For example: line of sight. In a seemingly chaotic composition of many objects and groups of people, painters would have all the figures looking more or less in the same direction or at the same thing.

Another example: parallel diagonals. Take a look at this painting: https://1.bp.blogspot.com/-1RewcCMlYbk/UGxOIDc2LHI/AAAAAAABIkE/elWkpbLEdDc/s1600/Gerard+Terborch+(Dutch+Baroque+Era+Painter,+1617-1681)+The+Dancing+Couple.jpg. Note that the angle that the man is leaning at is exactly parallel with the angle of the woman's outstretched left arm. The guy's left leg is exactly parallel with the woman's right arm.

This doesn't even begin to cover composition, but like I said, study Baroque and you'll start to pick things up.

The woman's outstretched left arm has two angles.

Link | Posted on Aug 22, 2017 at 11:26 UTC
In reply to:

Roland Karlsson: So ... I was wondering about the name "dynamic symmetry" as I have never heard about it before. So - I found that this seems to be something special for IPOX Studios, something they use in their teaching (that you pay for). It does not seem to be anything generally used. A guy, named Jay Hambridge, invented some strangeness he also called dynamic symmetries maybe 100 years ago. Something based on a kind of Fibonacci series, starting with 118 and 191, instead of 1 and 2. Seems to be even more BS than this one.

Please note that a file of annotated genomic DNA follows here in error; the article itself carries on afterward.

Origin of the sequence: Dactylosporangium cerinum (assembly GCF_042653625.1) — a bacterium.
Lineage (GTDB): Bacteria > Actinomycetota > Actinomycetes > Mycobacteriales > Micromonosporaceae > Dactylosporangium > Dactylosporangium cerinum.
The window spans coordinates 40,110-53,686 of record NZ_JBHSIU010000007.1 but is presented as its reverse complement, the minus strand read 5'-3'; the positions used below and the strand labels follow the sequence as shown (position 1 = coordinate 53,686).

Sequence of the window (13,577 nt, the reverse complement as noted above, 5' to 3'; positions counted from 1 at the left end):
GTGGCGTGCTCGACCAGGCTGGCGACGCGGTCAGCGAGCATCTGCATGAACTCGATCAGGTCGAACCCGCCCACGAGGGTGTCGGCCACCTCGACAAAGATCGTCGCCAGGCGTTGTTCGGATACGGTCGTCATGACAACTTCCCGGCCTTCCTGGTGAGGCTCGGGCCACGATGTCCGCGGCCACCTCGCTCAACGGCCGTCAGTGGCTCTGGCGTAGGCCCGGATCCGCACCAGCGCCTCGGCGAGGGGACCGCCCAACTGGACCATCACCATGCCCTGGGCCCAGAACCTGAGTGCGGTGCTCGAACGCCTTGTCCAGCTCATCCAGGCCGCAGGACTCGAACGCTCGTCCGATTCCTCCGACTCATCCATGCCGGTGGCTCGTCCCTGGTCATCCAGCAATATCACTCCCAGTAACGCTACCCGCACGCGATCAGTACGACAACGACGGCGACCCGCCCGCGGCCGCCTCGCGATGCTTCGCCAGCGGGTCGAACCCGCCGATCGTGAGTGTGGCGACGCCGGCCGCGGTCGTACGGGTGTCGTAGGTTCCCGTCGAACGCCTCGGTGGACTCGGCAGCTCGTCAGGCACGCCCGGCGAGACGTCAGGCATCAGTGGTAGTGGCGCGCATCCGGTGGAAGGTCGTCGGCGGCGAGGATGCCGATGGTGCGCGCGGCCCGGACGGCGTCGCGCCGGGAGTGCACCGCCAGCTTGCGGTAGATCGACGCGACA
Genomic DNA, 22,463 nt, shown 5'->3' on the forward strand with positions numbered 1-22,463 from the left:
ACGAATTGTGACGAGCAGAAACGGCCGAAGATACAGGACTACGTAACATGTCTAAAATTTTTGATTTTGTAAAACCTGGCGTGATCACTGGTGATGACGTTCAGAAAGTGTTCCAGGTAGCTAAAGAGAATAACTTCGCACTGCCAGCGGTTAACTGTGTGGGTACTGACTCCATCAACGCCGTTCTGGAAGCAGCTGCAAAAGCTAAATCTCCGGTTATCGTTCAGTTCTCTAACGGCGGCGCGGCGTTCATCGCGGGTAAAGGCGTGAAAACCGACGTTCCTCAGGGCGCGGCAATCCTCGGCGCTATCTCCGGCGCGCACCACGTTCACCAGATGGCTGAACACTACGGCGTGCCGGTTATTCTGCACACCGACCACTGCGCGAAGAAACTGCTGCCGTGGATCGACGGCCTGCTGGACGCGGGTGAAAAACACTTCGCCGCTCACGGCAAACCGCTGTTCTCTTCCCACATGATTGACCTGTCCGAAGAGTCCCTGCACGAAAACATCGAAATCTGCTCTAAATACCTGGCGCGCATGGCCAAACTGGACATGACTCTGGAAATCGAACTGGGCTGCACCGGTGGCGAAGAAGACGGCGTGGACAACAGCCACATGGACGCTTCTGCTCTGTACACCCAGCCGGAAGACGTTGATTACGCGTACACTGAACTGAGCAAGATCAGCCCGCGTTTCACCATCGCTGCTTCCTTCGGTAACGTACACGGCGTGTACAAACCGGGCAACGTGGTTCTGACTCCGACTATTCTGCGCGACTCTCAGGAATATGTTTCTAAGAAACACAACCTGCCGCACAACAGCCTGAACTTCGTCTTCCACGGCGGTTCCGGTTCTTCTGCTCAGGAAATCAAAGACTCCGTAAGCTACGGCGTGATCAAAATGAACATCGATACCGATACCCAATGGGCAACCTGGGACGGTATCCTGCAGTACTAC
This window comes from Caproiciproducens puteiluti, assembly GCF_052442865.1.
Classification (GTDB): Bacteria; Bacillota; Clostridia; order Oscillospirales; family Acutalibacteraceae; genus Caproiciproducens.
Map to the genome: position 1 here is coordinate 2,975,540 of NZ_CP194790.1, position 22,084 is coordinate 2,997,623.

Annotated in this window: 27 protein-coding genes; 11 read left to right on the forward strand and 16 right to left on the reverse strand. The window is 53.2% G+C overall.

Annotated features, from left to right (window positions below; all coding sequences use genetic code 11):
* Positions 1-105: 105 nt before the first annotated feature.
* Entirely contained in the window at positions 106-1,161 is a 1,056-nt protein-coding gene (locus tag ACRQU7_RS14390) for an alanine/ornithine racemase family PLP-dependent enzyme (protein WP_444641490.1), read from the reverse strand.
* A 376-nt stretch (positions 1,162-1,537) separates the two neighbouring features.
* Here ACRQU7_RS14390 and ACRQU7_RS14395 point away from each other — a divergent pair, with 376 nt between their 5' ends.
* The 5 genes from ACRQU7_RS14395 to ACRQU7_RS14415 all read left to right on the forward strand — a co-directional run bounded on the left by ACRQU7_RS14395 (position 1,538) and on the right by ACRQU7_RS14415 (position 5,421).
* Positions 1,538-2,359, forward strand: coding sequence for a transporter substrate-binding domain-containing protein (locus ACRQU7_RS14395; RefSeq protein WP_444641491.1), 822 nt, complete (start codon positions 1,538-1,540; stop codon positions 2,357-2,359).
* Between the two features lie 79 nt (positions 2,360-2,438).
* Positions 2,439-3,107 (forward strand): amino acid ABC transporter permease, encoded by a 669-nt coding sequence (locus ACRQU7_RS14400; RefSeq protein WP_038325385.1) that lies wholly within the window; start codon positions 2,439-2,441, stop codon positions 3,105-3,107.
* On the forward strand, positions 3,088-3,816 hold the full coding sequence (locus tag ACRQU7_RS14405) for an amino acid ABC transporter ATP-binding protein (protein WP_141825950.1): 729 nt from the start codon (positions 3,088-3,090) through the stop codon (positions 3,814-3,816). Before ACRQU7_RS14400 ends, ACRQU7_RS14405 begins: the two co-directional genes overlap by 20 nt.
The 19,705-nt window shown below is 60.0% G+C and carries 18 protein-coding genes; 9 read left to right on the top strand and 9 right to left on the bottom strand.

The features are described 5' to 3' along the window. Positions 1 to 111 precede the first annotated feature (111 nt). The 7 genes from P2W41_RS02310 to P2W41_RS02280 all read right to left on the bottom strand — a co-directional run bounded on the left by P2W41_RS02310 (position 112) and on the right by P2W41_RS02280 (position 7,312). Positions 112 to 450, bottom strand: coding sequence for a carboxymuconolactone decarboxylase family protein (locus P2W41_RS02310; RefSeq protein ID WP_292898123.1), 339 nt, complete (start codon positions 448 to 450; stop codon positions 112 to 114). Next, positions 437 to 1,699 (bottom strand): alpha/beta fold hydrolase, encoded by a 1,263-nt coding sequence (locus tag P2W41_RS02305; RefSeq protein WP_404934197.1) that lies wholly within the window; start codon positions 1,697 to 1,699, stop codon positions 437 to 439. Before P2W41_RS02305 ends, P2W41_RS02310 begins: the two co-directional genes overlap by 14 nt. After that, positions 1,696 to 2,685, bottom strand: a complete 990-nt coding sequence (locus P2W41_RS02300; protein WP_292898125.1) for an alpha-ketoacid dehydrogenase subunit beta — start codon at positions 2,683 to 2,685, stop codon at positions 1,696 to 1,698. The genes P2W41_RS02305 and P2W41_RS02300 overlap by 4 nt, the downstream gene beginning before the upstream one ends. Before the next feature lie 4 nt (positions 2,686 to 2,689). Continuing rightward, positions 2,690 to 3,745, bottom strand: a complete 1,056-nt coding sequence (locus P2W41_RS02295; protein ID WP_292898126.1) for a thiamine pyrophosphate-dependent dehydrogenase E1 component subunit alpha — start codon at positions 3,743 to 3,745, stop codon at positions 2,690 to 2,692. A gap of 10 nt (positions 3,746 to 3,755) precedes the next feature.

So, after some thinking, I think I agree with the majority in this thread. This is not serious.

And just so you know. 1. There is nothing dynamic with this grid, rather the opposite, static. 2. I saw no symmetries in his examples. So - whatever IPOX Studios got this name from, it is probably marketing BS.

I too have never heard of it

Link | Posted on Aug 21, 2017 at 10:31 UTC

Is "unofficial port" just another way of saying "illegal software hack"? And, if it is an illegal activity, why are you promoting it?

Link | Posted on Aug 14, 2017 at 22:08 UTC as 12th comment | 3 replies

Surface problems are all superficial. Apple problems go to the core.

Link | Posted on Aug 10, 2017 at 21:43 UTC as 38th comment | 5 replies
In reply to:

dash2k8: I think if the performers themselves requested that no pictures be taken, then it's just a simple matter of respect of another person(s)'s wishes of privacy, isn't it? Just because they performed in a public park doesn't mean they themselves are public property. Only if they signed some sort of "allow others to take pictures" release are they bound to let others aim their lenses at them.

This isn't about being nice, this is about *force*. And the local authority started it. What you personally like or don't like other people doing harmlessly in the same park as you are walking your dog is your own contrary personality, and nothing to do with it frankly.

Link | Posted on Aug 10, 2017 at 02:21 UTC